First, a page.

When I was in high school, which was a fundamentalist baptist school, we were warned continuously against "Secular Humanism". The teachers and preachers would practically spit out the term, and their explanations totally confused me. What they were complaining about, the "secular humanists" beliefs, or shall I say, the purported crimes, were exactly what their Jesus was preaching!
Atheism was not addressed much, as it was not considered a threat to us. Somehow those "Secular Humanists" could seduce us if we weren't careful! We were told not to be deceived!
Where is the deception?
Treating others with respect? Caring for our fellow humans and our planet?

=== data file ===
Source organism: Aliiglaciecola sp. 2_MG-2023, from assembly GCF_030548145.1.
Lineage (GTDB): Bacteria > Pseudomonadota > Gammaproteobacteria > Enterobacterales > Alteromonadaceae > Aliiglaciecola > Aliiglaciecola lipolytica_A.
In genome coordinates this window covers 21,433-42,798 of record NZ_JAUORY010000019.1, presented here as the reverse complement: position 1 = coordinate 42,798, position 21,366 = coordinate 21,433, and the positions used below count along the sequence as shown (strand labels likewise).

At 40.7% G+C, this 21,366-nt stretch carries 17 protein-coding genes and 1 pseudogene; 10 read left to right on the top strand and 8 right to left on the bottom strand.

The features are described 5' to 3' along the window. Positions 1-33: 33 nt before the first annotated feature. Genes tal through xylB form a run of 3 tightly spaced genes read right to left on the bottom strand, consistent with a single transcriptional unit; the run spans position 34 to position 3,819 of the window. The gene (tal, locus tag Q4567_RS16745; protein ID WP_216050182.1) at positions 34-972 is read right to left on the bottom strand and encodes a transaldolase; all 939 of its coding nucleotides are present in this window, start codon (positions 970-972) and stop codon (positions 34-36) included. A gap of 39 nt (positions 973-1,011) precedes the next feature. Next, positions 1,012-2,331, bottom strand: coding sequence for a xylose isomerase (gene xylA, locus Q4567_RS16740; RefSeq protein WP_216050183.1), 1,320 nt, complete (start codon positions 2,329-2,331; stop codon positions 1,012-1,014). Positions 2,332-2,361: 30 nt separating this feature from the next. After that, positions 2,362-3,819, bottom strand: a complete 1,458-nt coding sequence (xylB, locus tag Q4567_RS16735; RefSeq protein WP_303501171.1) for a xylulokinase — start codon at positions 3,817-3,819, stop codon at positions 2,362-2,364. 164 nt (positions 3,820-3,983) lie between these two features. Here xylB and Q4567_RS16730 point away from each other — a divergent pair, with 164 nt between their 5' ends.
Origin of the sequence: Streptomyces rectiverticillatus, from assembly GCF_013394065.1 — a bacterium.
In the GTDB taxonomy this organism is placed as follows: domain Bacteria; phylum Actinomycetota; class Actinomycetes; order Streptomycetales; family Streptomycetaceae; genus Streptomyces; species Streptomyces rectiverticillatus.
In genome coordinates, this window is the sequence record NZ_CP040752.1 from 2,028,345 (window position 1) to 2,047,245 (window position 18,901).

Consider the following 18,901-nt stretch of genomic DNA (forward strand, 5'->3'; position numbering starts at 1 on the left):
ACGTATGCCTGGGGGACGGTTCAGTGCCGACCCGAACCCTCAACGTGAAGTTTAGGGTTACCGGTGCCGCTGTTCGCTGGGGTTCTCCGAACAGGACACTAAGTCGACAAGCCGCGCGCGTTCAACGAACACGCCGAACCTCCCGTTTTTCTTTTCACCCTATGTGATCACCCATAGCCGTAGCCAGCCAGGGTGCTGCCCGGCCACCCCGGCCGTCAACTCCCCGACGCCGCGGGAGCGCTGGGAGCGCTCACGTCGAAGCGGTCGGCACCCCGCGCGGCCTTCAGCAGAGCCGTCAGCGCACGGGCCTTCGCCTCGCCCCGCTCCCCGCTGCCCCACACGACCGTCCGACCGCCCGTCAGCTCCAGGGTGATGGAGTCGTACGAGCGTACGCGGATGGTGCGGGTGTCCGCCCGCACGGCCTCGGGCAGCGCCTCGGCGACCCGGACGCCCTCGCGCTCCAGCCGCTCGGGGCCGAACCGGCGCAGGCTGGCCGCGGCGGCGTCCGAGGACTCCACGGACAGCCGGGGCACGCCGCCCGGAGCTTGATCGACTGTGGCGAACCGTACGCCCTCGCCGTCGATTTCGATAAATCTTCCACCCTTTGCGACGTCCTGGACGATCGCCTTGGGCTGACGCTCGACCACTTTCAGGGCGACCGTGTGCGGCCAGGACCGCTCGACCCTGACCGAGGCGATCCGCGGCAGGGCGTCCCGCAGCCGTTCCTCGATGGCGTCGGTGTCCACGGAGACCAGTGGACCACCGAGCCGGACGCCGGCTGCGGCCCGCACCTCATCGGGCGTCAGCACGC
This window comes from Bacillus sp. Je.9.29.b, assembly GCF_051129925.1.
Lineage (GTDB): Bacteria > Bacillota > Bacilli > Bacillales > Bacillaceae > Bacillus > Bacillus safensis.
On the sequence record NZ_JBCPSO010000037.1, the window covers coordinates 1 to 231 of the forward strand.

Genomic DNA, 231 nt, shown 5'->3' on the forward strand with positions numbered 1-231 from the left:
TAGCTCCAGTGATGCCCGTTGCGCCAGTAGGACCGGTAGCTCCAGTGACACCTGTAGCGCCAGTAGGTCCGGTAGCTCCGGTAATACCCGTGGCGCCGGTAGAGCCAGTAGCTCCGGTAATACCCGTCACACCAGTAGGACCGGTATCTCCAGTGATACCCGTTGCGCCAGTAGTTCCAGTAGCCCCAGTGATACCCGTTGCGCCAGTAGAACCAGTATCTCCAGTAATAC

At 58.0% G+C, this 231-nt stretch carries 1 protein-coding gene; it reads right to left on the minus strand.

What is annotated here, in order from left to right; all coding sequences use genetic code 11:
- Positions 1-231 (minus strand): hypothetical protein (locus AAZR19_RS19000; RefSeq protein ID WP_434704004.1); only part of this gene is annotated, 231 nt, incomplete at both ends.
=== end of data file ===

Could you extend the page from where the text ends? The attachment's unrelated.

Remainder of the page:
Taking this into account, along with what I've learned in the 30+ years since high school, I would say that Humanism is basically a code of being respectful and doing no harm, while atheism is simply a logical conclusion there is not a deity.
That is not to say Atheists cannot have a Humanist perspective, as many do. And I dare say it's logical for Humanist to reject the notion of a god. Not all of either group, however, embrace the ideals of the other.
Well, I don't willingly associate with Objectivists, i.e. the groupies of that maniac Ayn Rand. These characters can also be found in the ranks of the humanist organizations. What then is the operational difference between "atheists" and "humanists"? I'm highly skeptical of the adequacy of "humanism" as a philosophy, even though it seems to promise more than "atheism".